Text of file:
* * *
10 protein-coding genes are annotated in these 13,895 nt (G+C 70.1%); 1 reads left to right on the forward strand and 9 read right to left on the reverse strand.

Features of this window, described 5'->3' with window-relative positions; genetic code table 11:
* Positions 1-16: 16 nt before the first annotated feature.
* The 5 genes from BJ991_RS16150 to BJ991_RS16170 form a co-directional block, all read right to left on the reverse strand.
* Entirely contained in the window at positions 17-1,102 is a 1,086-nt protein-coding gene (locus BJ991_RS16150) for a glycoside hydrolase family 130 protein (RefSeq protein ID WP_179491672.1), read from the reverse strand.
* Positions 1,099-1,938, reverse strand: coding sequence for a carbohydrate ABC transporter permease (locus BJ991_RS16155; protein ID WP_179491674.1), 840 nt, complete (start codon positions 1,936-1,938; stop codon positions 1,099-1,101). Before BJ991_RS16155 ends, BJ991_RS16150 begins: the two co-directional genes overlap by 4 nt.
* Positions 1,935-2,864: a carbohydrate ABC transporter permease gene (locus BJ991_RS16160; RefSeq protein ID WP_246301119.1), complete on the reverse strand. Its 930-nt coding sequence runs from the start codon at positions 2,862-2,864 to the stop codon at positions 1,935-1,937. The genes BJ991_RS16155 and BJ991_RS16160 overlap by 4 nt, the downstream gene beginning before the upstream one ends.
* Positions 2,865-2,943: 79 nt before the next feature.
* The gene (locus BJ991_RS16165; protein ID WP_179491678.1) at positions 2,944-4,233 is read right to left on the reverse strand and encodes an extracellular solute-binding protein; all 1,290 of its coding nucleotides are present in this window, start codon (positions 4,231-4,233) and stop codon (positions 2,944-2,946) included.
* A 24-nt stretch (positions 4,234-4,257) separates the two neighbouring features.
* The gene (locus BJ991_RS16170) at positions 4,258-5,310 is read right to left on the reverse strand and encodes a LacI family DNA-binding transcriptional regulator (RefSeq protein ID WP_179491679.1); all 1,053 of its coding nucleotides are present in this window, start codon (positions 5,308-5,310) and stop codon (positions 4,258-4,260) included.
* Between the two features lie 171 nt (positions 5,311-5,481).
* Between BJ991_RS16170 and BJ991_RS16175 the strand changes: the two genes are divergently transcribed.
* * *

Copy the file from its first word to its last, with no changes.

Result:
10 protein-coding genes are annotated in these 13,895 nt (G+C 70.1%); 1 reads left to right on the forward strand and 9 read right to left on the reverse strand.

Features of this window, described 5'->3' with window-relative positions; genetic code table 11:
* Positions 1-16: 16 nt before the first annotated feature.
* The 5 genes from BJ991_RS16150 to BJ991_RS16170 form a co-directional block, all read right to left on the reverse strand.
* Entirely contained in the window at positions 17-1,102 is a 1,086-nt protein-coding gene (locus BJ991_RS16150) for a glycoside hydrolase family 130 protein (RefSeq protein ID WP_179491672.1), read from the reverse strand.
* Positions 1,099-1,938, reverse strand: coding sequence for a carbohydrate ABC transporter permease (locus BJ991_RS16155; protein ID WP_179491674.1), 840 nt, complete (start codon positions 1,936-1,938; stop codon positions 1,099-1,101). Before BJ991_RS16155 ends, BJ991_RS16150 begins: the two co-directional genes overlap by 4 nt.
* Positions 1,935-2,864: a carbohydrate ABC transporter permease gene (locus BJ991_RS16160; RefSeq protein ID WP_246301119.1), complete on the reverse strand. Its 930-nt coding sequence runs from the start codon at positions 2,862-2,864 to the stop codon at positions 1,935-1,937. The genes BJ991_RS16155 and BJ991_RS16160 overlap by 4 nt, the downstream gene beginning before the upstream one ends.
* Positions 2,865-2,943: 79 nt before the next feature.
* The gene (locus BJ991_RS16165; protein ID WP_179491678.1) at positions 2,944-4,233 is read right to left on the reverse strand and encodes an extracellular solute-binding protein; all 1,290 of its coding nucleotides are present in this window, start codon (positions 4,231-4,233) and stop codon (positions 2,944-2,946) included.
* A 24-nt stretch (positions 4,234-4,257) separates the two neighbouring features.
* The gene (locus BJ991_RS16170) at positions 4,258-5,310 is read right to left on the reverse strand and encodes a LacI family DNA-binding transcriptional regulator (RefSeq protein ID WP_179491679.1); all 1,053 of its coding nucleotides are present in this window, start codon (positions 5,308-5,310) and stop codon (positions 4,258-4,260) included.
* Between the two features lie 171 nt (positions 5,311-5,481).
* Between BJ991_RS16170 and BJ991_RS16175 the strand changes: the two genes are divergently transcribed.